Nashville City Council considers sirens, debris pickup


    Nashville’s recent clean-up event was so successful — and economical — that the city is considering doing it twice a year.

    Public Works Director Larry Dunaway told aldermen at last Tuesday’s council meeting for May that the city had collected 26 truckloads which were taken to the regional landfill. He said that the cost was approximately $770. Aldermen joked that at some of the bins which set around at various collection spots in the city, there were as many people going through castoff debris with an eye to save, as there people who were dumping the debris.

    Alderman Andy Anderson suggested that it might be even more economical if the city conducted the free collection more than once a year.

    Council members discussed expanding the city’s storm warning siren system after hearing some complaints that the existing sirens weren’t heard in some areas of town in a recent spate of bad weather.

    Fire Marshal Jerry Harwell, who is in charge of the warning system, said that the addition of growler sirens with a different tone might be the answer. “I will work on that,” he told the council.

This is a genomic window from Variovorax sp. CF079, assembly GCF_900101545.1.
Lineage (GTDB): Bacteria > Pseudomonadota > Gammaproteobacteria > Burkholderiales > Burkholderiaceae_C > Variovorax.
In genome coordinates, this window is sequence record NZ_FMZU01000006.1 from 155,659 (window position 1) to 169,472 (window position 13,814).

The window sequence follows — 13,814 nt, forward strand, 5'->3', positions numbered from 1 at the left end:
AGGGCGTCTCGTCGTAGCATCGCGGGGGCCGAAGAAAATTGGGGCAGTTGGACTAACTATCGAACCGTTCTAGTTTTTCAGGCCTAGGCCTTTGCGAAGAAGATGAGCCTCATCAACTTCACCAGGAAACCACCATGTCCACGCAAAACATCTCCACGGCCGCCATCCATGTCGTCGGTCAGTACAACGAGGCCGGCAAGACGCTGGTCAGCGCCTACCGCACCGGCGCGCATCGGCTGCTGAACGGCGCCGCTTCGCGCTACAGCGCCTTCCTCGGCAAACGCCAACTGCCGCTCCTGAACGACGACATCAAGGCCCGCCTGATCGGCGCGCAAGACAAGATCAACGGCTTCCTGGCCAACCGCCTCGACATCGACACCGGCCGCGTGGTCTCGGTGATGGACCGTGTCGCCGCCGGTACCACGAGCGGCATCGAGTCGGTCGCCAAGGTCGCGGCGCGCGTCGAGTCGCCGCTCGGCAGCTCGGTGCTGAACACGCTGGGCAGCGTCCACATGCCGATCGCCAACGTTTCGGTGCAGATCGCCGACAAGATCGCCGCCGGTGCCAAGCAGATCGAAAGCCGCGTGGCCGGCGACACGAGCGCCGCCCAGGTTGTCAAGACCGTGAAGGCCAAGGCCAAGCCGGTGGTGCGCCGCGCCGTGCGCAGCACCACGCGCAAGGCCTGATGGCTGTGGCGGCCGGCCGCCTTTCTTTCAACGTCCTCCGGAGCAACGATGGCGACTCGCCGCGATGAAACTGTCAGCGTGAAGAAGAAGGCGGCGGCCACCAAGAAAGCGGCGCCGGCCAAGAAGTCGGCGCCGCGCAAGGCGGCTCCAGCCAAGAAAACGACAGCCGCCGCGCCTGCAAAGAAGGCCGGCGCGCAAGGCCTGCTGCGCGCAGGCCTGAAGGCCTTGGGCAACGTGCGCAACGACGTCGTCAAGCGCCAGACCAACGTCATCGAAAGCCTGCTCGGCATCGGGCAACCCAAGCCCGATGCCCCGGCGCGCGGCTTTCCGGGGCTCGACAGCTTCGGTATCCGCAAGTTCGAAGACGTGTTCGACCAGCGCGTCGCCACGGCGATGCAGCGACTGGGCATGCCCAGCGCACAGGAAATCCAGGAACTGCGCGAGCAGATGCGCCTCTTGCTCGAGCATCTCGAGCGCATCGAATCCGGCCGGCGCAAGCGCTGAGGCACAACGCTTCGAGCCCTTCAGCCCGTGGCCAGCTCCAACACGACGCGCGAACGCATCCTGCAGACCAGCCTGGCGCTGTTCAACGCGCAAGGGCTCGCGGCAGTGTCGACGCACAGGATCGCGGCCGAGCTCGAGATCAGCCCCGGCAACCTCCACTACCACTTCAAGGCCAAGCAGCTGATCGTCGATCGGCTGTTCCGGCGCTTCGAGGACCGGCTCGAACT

Police Chief Dale Pierce told the council that his officers would conduct a campaign to stop texting and driving, and Parks and Recreation Director Mark Dale said that things were busy and “going good” at the city park.

    Present for the city’s regular meeting for May were council members Mike Milum, Carol Mitchell, James Parker, Kay Gathright, Vivian Wright, Monica Clark, Nick Davis, Donna Harwell, Joe Hoen, Matt Smith and Anderson. Also, Mayor Billy Ray Jones, financial officer Kimberly Green, City Attorney Brian Chesshir, Chief Pierce, Parks Director Dale, Fire Marshal Harwell and PWD Director Dunaway.

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